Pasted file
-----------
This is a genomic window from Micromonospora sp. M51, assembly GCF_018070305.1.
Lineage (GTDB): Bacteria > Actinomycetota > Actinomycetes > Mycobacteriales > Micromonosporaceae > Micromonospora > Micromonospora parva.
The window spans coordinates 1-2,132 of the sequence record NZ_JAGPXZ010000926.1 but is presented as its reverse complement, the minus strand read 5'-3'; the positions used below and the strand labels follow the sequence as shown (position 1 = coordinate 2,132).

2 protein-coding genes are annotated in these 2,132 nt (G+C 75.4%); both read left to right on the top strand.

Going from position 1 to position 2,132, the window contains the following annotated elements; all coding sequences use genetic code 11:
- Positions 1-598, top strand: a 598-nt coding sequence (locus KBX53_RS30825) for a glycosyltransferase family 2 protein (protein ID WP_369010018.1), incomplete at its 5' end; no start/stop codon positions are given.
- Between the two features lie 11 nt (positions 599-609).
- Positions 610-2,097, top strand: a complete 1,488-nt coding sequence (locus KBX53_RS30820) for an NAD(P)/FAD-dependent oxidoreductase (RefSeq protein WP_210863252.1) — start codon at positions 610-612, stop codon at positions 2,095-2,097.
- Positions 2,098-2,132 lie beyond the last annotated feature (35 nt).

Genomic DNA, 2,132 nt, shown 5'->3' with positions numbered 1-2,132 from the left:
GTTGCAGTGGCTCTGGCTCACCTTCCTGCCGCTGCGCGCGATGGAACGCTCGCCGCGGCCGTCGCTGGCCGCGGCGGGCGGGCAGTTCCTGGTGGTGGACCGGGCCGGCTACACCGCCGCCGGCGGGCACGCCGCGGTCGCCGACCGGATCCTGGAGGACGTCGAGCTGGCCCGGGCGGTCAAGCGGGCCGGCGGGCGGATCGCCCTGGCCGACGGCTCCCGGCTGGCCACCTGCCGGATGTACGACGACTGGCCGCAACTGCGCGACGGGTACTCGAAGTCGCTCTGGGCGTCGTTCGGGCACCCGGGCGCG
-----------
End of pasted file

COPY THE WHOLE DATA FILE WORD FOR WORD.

This is a genomic window from Micromonospora sp. M51, assembly GCF_018070305.1.
Lineage (GTDB): Bacteria > Actinomycetota > Actinomycetes > Mycobacteriales > Micromonosporaceae > Micromonospora > Micromonospora parva.
The window spans coordinates 1-2,132 of the sequence record NZ_JAGPXZ010000926.1 but is presented as its reverse complement, the minus strand read 5'-3'; the positions used below and the strand labels follow the sequence as shown (position 1 = coordinate 2,132).

2 protein-coding genes are annotated in these 2,132 nt (G+C 75.4%); both read left to right on the top strand.

Going from position 1 to position 2,132, the window contains the following annotated elements; all coding sequences use genetic code 11:
- Positions 1-598, top strand: a 598-nt coding sequence (locus KBX53_RS30825) for a glycosyltransferase family 2 protein (protein ID WP_369010018.1), incomplete at its 5' end; no start/stop codon positions are given.
- Between the two features lie 11 nt (positions 599-609).
- Positions 610-2,097, top strand: a complete 1,488-nt coding sequence (locus KBX53_RS30820) for an NAD(P)/FAD-dependent oxidoreductase (RefSeq protein WP_210863252.1) — start codon at positions 610-612, stop codon at positions 2,095-2,097.
- Positions 2,098-2,132 lie beyond the last annotated feature (35 nt).

Genomic DNA, 2,132 nt, shown 5'->3' with positions numbered 1-2,132 from the left:
GTTGCAGTGGCTCTGGCTCACCTTCCTGCCGCTGCGCGCGATGGAACGCTCGCCGCGGCCGTCGCTGGCCGCGGCGGGCGGGCAGTTCCTGGTGGTGGACCGGGCCGGCTACACCGCCGCCGGCGGGCACGCCGCGGTCGCCGACCGGATCCTGGAGGACGTCGAGCTGGCCCGGGCGGTCAAGCGGGCCGGCGGGCGGATCGCCCTGGCCGACGGCTCCCGGCTGGCCACCTGCCGGATGTACGACGACTGGCCGCAACTGCGCGACGGGTACTCGAAGTCGCTCTGGGCGTCGTTCGGGCACCCGGGCGCG